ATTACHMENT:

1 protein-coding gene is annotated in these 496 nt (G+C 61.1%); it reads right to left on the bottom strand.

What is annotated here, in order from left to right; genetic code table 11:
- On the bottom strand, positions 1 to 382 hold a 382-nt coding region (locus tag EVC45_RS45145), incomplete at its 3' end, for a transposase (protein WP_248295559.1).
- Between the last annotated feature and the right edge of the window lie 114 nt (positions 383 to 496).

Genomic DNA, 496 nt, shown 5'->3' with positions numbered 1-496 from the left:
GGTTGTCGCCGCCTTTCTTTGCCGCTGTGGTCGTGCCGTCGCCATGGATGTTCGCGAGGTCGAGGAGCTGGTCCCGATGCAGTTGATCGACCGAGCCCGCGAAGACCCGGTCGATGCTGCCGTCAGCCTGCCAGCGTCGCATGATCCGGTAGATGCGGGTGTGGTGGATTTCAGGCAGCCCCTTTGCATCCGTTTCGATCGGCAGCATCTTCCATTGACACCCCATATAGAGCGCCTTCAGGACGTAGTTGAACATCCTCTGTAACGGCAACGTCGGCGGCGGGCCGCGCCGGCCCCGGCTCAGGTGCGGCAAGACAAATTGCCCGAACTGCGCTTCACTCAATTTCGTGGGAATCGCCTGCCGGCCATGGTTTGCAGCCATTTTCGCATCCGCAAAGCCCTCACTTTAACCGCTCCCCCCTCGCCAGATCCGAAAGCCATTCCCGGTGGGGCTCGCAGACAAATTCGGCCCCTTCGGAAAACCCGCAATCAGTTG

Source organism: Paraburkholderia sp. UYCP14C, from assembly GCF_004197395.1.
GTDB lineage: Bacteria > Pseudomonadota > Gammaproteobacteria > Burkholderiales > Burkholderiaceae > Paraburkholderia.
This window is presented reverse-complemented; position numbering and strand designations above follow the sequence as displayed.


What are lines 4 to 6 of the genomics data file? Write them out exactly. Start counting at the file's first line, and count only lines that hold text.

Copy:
- Between the last annotated feature and the right edge of the window lie 114 nt (positions 383 to 496).

Genomic DNA, 496 nt, shown 5'->3' with positions numbered 1-496 from the left:
GGTTGTCGCCGCCTTTCTTTGCCGCTGTGGTCGTGCCGTCGCCATGGATGTTCGCGAGGTCGAGGAGCTGGTCCCGATGCAGTTGATCGACCGAGCCCGCGAAGACCCGGTCGATGCTGCCGTCAGCCTGCCAGCGTCGCATGATCCGGTAGATGCGGGTGTGGTGGATTTCAGGCAGCCCCTTTGCATCCGTTTCGATCGGCAGCATCTTCCATTGACACCCCATATAGAGCGCCTTCAGGACGTAGTTGAACATCCTCTGTAACGGCAACGTCGGCGGCGGGCCGCGCCGGCCCCGGCTCAGGTGCGGCAAGACAAATTGCCCGAACTGCGCTTCACTCAATTTCGTGGGAATCGCCTGCCGGCCATGGTTTGCAGCCATTTTCGCATCCGCAAAGCCCTCACTTTAACCGCTCCCCCCTCGCCAGATCCGAAAGCCATTCCCGGTGGGGCTCGCAGACAAATTCGGCCCCTTCGGAAAACCCGCAATCAGTTG